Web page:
Re: Do I want it?

Subject: Re: Do I want it?
From: David Neeley <dbneeley -at- gmail -dot- com>
To: "TECHWR-L" <techwr-l -at- lists -dot- techwr-l -dot- com>
Date: Mon, 9 May 2005 22:46:38 -0500

Those doing full-color print advertising who use truly high-res images
commonly often use software that uses a low-res version of the image
to determine the various processing needed for the output, then when
the operater decides that things are correct, the program then
processes the actual high-res image.

You are correct that images "for publication" are often far less
detailed...and also that as a practical matter the original resolution
is retained in the image archive.

That said, if you have control over the input such as with a scanner,
there are choices to make and it is not always useful to try to do it
"as high res as possible". Inf act, the overwhelming majority of
scanners in use within offices list a much higher virtual resolution
than their physical resolution, using an interpolation routine to add
information between actual, measured pixels.

In that case, the maximum resolution I would suggest when scanning
would be at the highest *physical* resolution the device is capable
of; any interpolation that may be needed is much better done with
software later, so that the output resolution can be directly related
to the use of the image. Further modifying an image that was
interpolated to begin with can at times create problems that you can
bypass by doing any such operations with the best original image.

So again, doing image acquisition at "the highest resolution" is not
always the smartest way to proceed.

Fortunately, scanner standards have meant increased color depth
becoming the norm; 36-bit scanners are now commonplace where only a
few years ago the most common were 24-bit; the difference can be
pronounced in highlight and shadow detail, to give just one example.

Another point: the human eye interprets increased color depth in much
the same way it interprets physical resolution increasing. Thus, a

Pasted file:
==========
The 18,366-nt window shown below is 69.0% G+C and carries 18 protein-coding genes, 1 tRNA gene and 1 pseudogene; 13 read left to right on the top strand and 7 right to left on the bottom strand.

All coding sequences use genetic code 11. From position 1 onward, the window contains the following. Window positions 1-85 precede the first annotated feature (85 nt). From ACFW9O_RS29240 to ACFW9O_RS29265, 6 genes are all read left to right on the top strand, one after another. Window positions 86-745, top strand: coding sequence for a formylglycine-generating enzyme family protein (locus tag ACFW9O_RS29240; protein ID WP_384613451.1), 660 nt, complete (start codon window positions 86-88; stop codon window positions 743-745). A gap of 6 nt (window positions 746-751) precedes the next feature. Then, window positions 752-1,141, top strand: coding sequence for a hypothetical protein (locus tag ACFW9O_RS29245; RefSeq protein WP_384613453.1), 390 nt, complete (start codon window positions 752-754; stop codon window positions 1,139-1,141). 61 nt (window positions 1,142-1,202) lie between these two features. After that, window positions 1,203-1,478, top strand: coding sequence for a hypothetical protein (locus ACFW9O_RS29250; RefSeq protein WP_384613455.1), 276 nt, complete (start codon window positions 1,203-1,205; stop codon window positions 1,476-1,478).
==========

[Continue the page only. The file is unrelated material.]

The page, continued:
lower physical res but with a higher color depth can be just as
effective if not more so than the reverse.

I, too, have prepared many images "for publication"--but usually they
are for data sheets, catalogs, and the like but very rarely for large,
full-color printed images from anything produced for tech pubs.

Often, the images going into a catalog listing may be smaller than the
original; this means that the original resolution may translate to
higher res when reproduced at the smaller size. However, I still will
remain with my earlier statement as decent advice for offset printing:
going beyond double the output resolution is mostly wasted. Although
a printer's lines per inch is not at all directly comparable to the
dpi readings for digital images, if you're going to be printing at 150
lpi, the detail inherent in a 300 dpi image with adequate color depth
should be quite adequate, and better than some other more arbitrary
resolution. This may also come into more relief to realize that many
offset books are done at 133 line screen; for these, I'd set the
original image resolution at 266 and generally have a faster and in
some cases more accurate job than making it 300...essentially because
of the RIP software that produces the plates from an imagesetter.
(FYI: RIP="raster image processor"...)



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RE: Do I want it?: From: Joe Malin
Re: Do I want it?: From: David Neeley
Re: Do I want it?: From: Gene Kim-Eng
Re: Do I want it?: From: David Neeley
Re: Do I want it?: From: Gene Kim-Eng

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